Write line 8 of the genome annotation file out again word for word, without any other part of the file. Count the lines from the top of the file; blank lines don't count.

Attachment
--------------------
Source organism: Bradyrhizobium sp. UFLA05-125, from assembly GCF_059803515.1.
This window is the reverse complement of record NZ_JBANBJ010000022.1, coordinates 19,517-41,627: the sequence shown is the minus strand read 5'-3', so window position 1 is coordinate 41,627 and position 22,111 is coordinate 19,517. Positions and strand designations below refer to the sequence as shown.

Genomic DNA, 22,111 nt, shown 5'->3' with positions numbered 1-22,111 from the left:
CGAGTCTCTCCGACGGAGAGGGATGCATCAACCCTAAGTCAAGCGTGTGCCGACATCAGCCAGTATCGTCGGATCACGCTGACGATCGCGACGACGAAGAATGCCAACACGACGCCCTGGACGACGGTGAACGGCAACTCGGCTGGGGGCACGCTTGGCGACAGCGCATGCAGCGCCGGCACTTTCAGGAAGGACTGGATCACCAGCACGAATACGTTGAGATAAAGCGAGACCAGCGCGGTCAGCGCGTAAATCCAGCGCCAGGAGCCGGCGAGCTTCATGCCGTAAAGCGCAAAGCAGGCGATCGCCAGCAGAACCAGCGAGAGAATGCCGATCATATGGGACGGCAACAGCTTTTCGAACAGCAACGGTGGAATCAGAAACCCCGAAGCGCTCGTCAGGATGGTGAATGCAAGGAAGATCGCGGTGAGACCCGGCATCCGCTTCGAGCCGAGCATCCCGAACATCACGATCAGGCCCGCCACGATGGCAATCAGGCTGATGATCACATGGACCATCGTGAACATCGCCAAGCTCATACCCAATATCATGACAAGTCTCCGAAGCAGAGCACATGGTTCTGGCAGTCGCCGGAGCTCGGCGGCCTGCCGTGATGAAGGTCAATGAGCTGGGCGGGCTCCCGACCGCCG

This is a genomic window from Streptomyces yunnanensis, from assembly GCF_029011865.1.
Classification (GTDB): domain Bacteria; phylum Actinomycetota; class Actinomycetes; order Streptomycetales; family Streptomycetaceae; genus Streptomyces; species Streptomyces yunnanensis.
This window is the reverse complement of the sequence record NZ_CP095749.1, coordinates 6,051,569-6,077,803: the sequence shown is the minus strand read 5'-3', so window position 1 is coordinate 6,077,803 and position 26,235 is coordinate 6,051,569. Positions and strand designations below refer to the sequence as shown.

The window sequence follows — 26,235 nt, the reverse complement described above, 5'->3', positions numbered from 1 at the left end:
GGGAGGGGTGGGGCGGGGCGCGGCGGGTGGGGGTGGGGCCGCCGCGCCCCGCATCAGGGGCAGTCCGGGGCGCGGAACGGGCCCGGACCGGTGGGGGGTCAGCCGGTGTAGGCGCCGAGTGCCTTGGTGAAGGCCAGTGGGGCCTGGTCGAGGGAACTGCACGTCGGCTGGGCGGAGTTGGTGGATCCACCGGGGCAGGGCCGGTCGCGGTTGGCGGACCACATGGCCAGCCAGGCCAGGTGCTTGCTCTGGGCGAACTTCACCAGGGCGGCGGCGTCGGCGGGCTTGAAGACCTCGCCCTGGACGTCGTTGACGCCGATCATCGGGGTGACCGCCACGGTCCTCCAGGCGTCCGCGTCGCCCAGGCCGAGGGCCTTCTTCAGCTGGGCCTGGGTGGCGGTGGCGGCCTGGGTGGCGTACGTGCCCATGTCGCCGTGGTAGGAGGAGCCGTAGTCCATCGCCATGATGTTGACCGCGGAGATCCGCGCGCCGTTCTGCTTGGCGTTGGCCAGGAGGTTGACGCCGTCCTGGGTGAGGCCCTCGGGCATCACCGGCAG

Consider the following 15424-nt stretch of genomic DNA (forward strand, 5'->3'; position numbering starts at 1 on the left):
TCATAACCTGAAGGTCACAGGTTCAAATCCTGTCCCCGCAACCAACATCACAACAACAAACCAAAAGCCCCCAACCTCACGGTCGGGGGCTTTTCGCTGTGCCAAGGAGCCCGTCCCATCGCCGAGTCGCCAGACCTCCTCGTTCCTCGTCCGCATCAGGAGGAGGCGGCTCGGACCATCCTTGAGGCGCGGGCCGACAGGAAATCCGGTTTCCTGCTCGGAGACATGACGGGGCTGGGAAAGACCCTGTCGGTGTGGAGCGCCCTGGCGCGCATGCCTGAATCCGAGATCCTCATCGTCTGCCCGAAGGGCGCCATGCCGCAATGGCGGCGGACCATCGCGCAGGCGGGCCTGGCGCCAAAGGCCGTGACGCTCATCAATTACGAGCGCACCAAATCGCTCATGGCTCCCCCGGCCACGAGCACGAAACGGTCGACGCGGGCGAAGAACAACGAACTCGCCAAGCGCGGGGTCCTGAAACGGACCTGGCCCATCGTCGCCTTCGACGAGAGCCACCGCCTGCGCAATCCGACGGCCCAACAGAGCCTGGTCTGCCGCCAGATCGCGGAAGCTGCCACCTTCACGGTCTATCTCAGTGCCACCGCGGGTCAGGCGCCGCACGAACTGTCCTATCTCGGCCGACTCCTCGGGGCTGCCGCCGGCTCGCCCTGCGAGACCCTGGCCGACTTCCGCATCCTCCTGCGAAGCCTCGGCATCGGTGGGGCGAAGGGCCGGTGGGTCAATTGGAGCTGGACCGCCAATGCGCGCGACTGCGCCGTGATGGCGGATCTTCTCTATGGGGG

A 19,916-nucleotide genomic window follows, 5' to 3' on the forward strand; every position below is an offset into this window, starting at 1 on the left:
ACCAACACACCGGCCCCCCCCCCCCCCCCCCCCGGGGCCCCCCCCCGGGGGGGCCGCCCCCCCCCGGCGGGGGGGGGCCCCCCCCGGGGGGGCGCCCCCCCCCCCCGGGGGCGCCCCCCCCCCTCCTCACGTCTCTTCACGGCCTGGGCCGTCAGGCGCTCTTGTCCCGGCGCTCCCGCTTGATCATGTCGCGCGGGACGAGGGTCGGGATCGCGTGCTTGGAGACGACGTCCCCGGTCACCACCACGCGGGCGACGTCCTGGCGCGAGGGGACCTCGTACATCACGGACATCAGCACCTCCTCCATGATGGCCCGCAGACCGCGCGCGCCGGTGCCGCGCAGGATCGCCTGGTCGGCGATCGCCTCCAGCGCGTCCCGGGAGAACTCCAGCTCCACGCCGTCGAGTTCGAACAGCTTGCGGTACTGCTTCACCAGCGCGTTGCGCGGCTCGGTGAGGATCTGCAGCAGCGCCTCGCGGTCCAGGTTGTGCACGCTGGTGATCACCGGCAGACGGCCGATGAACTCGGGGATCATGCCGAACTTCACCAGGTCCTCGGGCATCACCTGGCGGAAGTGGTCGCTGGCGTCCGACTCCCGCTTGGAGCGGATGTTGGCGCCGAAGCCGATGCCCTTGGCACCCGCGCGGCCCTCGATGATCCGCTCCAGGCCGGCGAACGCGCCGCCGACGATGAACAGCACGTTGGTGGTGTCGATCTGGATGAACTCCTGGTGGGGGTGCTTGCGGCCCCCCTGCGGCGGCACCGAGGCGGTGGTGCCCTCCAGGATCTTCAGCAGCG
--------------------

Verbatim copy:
The window sequence follows — 26,235 nt, the reverse complement described above, 5'->3', positions numbered from 1 at the left end: